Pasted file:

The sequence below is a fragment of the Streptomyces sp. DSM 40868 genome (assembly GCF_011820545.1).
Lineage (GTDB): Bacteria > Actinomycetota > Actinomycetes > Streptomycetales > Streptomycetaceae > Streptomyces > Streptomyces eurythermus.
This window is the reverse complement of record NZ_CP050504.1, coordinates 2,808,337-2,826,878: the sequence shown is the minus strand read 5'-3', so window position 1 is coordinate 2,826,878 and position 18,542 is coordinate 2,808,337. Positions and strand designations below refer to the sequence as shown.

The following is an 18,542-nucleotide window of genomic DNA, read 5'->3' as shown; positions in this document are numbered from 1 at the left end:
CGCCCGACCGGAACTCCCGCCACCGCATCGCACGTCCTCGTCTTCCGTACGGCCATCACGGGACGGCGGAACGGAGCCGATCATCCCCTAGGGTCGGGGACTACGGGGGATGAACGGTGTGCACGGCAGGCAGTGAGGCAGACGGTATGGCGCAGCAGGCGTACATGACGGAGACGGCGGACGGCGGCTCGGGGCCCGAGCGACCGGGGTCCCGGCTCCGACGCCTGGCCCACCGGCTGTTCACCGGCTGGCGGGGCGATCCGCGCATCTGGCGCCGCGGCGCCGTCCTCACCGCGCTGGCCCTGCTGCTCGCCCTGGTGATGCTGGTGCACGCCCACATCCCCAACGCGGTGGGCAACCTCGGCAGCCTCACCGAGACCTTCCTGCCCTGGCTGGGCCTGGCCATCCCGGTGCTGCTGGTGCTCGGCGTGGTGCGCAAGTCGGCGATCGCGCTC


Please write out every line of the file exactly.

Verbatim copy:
The sequence below is a fragment of the Streptomyces sp. DSM 40868 genome (assembly GCF_011820545.1).
Lineage (GTDB): Bacteria > Actinomycetota > Actinomycetes > Streptomycetales > Streptomycetaceae > Streptomyces > Streptomyces eurythermus.
This window is the reverse complement of record NZ_CP050504.1, coordinates 2,808,337-2,826,878: the sequence shown is the minus strand read 5'-3', so window position 1 is coordinate 2,826,878 and position 18,542 is coordinate 2,808,337. Positions and strand designations below refer to the sequence as shown.

The following is an 18,542-nucleotide window of genomic DNA, read 5'->3' as shown; positions in this document are numbered from 1 at the left end:
CGCCCGACCGGAACTCCCGCCACCGCATCGCACGTCCTCGTCTTCCGTACGGCCATCACGGGACGGCGGAACGGAGCCGATCATCCCCTAGGGTCGGGGACTACGGGGGATGAACGGTGTGCACGGCAGGCAGTGAGGCAGACGGTATGGCGCAGCAGGCGTACATGACGGAGACGGCGGACGGCGGCTCGGGGCCCGAGCGACCGGGGTCCCGGCTCCGACGCCTGGCCCACCGGCTGTTCACCGGCTGGCGGGGCGATCCGCGCATCTGGCGCCGCGGCGCCGTCCTCACCGCGCTGGCCCTGCTGCTCGCCCTGGTGATGCTGGTGCACGCCCACATCCCCAACGCGGTGGGCAACCTCGGCAGCCTCACCGAGACCTTCCTGCCCTGGCTGGGCCTGGCCATCCCGGTGCTGCTGGTGCTCGGCGTGGTGCGCAAGTCGGCGATCGCGCTC